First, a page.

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Some Quotes to think about.

Vasari asked the question “Why it was in Florence and not elsewhere that man became perfect in the Arts?” Gave as his first answer “The Spirit of criticism:
The air of Florence making minds naturally free not content with mediocrity.” (Kenneth Clark.)

The whole process of atelier training is one of critique (Kurt Anderson)

Nothing is more apt to deceive us than our own judgement of our work. We derive more benefit from having our faults pointed out by our enemies than from hearing the opinions of friends. (Leonardo da Vinci)

You learn more from a critique if you are given negatives rather than positives... "You have a nice painting. I think you have succeeded," tells a student nothing... (Annette Waterbeek)

Over and over again did the Attorney-General cry out aloud, in the agony of his cause, "What is to become of painting if the critics withhold their lash?" (James Abbot McNeill Whistler)

Culture is only true when implicitly critical, and the mind which forgets this revenges itself in the critics it breeds. Criticism is an indispensable element of culture. (Theodor W. Adorno)

A good friend who points out mistakes and imperfections and rebukes evil is to be respected as if he reveals a secret of hidden treasure. (Buddha)

Worship the spirit of criticism. (Louis Pasteur)

The trouble with most of us is that we would rather be ruined by praise than saved by criticism. (Norman Vincent Peale)
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Old 09-15-2009, 04:20 AM
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Use to denote nudity/mature subject matter Re: Figure Forum Guidelines: If you don't want critiques, let us know when you post

Sonni, Mike, and Oz,

You all make good points about the value of critiques. But I would like to bring up a couple of opinions and observations.

* I find unsolicited advice pretentious, regardless of quality of the advice.

* I think the point of being an artist is being an artist and not a craftsman. Part of acquiring the skills to be an artist is to express what makes you tick - meaning you have to spend a great deal of time introspectively figuring out what you want, and why. If you have the ability to please yourself, you have arrived as an artist.

* Thinking that artists need to tough out criticism, gives very short shift to how fragile the act of creation really is. Making art is like making love. Imagine offering unsolicited advice correcting the weight, coordination, appearance of your lover. No love making tonight. Artistic creation is fragile, and it should be handled with genuine respect, care, and joy. Treating it like a craft, and taking the role of correcting what is "wrong" with others' work is self-center ego boosting.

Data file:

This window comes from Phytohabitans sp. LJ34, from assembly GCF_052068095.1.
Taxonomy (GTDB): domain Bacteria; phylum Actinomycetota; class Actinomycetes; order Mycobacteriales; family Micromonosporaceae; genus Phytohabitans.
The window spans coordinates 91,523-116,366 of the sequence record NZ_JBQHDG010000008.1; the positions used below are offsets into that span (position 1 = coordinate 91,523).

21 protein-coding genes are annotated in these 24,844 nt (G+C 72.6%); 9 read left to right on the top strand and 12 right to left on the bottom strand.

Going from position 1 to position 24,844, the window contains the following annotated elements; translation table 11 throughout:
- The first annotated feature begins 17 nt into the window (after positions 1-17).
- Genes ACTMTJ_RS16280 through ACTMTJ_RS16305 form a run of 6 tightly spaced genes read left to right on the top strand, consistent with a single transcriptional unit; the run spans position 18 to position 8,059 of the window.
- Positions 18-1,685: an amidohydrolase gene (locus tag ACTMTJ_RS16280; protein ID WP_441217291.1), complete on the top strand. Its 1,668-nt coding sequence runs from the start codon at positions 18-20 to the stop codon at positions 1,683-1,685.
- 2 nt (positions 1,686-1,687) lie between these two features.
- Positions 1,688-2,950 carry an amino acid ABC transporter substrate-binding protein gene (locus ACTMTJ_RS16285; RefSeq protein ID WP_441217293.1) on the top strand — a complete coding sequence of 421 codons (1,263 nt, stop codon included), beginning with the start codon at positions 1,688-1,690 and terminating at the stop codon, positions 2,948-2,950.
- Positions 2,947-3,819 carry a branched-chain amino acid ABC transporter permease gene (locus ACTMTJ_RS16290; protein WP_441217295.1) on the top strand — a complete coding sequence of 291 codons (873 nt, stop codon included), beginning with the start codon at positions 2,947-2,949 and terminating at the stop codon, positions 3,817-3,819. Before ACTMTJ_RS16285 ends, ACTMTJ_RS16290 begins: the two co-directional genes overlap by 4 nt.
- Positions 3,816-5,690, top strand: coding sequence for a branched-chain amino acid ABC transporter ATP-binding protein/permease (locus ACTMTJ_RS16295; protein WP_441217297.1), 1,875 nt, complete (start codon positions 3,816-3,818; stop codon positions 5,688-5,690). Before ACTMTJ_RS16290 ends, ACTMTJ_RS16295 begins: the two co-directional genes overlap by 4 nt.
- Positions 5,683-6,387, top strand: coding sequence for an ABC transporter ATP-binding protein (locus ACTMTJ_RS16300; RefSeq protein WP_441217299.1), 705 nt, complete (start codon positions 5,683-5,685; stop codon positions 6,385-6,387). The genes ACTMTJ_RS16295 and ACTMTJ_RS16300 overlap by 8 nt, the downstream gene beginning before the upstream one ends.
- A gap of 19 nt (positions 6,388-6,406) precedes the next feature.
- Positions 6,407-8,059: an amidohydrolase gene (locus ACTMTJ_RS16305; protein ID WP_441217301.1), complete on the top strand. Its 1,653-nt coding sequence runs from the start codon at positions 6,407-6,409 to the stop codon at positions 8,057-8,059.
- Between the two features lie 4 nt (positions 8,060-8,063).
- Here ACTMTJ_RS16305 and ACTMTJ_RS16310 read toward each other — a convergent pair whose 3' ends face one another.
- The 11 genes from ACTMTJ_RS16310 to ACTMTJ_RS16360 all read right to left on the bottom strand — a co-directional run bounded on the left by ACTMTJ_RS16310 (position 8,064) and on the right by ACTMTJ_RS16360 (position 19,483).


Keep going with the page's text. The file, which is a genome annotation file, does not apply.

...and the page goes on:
* People learning art, especially young people, rarely know with confidence if they are learning the right tools and from the right teachers. I think it is great for them to be highly suspect of advice, take in knowledge carefully, being lit by internal light bulbs along the way. Encouraging them to tough it out, and accept every Tom, Dick, and Harry's advice is not wise. This is one of the key reasons that I dislike unsolicited critiques.

That said, I think it is wonderful if student artists can find trusted teachers that enable them to better express themselves.

Michael
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Last edited by Newberry : 09-15-2009 at 04:54 AM.
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Old 09-16-2009, 12:01 AM
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Use to denote nudity/mature subject matter Re: Figure Forum Guidelines: If you don't want critiques, let us know when you post

Well, Michael, since I'm close to being older than dirt, I guess I can weed out what I think is valuable and what I think isn't. Also, I've gone through the degree system, which included not just studio art, but art history, and I suppose something in that has given me a base from which I can extrapolate good and bad advice. But for what it's worth, some of the most eye opening opinions I've had came from non artist tpyes.

I don't see"criticism" as toughing it out. Maybe I'm just not that fragile and I figure if what is said doesn't kill me outright, it will just make me stronger. Whether it will make me a better artist probably depends on a lot of things. And I've yet to have an orgasm while painting. At my age, I'd welcome that novelty, believe me. I agree that the act of creating art should garner genuine respect. Care and joy enter into it as well, but so do frustration and anguish and indecision. Wayne Thiebaud now in his 80s, and from whom I took classes at UC Davis, has said a very interesting thing recently--I think in SW Art Mag. He doesn't call himself an artist, but a painter, and refers to the masters such as Rembrandt, Michaelangelo, et al, as the reason why he does. Now, that's getting beyond ego. Everytime I think of Wayne's attitude, I'm humbled--something for me, not being the humbling type.

So, while I respect your opinion and your art, I tend to disagree. Critiques are valuable for most of us.
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Old 09-16-2009, 06:42 AM
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Use to denote nudity/mature subject matter Re: Figure Forum Guidelines: If you don't want critiques, let us know when you post